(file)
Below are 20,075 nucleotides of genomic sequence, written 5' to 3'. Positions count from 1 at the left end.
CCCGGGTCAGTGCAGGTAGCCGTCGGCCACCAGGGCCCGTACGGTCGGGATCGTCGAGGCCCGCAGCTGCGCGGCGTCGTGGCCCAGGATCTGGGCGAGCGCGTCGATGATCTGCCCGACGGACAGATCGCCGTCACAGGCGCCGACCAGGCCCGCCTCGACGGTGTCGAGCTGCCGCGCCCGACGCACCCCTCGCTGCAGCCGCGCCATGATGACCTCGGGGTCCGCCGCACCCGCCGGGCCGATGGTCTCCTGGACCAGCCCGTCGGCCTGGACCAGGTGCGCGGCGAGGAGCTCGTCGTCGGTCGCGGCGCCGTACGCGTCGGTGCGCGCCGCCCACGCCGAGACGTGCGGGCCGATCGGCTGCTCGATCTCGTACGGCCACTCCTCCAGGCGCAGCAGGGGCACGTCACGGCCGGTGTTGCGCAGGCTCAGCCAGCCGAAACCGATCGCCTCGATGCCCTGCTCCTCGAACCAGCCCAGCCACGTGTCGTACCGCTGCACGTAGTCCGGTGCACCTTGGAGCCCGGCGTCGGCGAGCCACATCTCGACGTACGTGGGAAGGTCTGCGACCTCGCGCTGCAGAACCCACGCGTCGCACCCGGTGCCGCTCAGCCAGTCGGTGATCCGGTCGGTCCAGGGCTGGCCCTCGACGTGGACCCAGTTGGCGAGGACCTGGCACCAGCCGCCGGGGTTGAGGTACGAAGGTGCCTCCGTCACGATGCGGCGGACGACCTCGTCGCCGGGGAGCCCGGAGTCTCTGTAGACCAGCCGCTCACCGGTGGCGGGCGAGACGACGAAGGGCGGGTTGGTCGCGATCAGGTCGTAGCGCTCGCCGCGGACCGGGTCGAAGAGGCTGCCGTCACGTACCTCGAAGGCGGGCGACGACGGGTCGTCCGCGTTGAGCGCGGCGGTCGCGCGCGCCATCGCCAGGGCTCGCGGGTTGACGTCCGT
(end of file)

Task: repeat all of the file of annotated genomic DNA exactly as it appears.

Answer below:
Below are 20,075 nucleotides of genomic sequence, written 5' to 3'. Positions count from 1 at the left end.
CCCGGGTCAGTGCAGGTAGCCGTCGGCCACCAGGGCCCGTACGGTCGGGATCGTCGAGGCCCGCAGCTGCGCGGCGTCGTGGCCCAGGATCTGGGCGAGCGCGTCGATGATCTGCCCGACGGACAGATCGCCGTCACAGGCGCCGACCAGGCCCGCCTCGACGGTGTCGAGCTGCCGCGCCCGACGCACCCCTCGCTGCAGCCGCGCCATGATGACCTCGGGGTCCGCCGCACCCGCCGGGCCGATGGTCTCCTGGACCAGCCCGTCGGCCTGGACCAGGTGCGCGGCGAGGAGCTCGTCGTCGGTCGCGGCGCCGTACGCGTCGGTGCGCGCCGCCCACGCCGAGACGTGCGGGCCGATCGGCTGCTCGATCTCGTACGGCCACTCCTCCAGGCGCAGCAGGGGCACGTCACGGCCGGTGTTGCGCAGGCTCAGCCAGCCGAAACCGATCGCCTCGATGCCCTGCTCCTCGAACCAGCCCAGCCACGTGTCGTACCGCTGCACGTAGTCCGGTGCACCTTGGAGCCCGGCGTCGGCGAGCCACATCTCGACGTACGTGGGAAGGTCTGCGACCTCGCGCTGCAGAACCCACGCGTCGCACCCGGTGCCGCTCAGCCAGTCGGTGATCCGGTCGGTCCAGGGCTGGCCCTCGACGTGGACCCAGTTGGCGAGGACCTGGCACCAGCCGCCGGGGTTGAGGTACGAAGGTGCCTCCGTCACGATGCGGCGGACGACCTCGTCGCCGGGGAGCCCGGAGTCTCTGTAGACCAGCCGCTCACCGGTGGCGGGCGAGACGACGAAGGGCGGGTTGGTCGCGATCAGGTCGTAGCGCTCGCCGCGGACCGGGTCGAAGAGGCTGCCGTCACGTACCTCGAAGGCGGGCGACGACGGGTCGTCCGCGTTGAGCGCGGCGGTCGCGCGCGCCATCGCCAGGGCTCGCGGGTTGACGTCCGT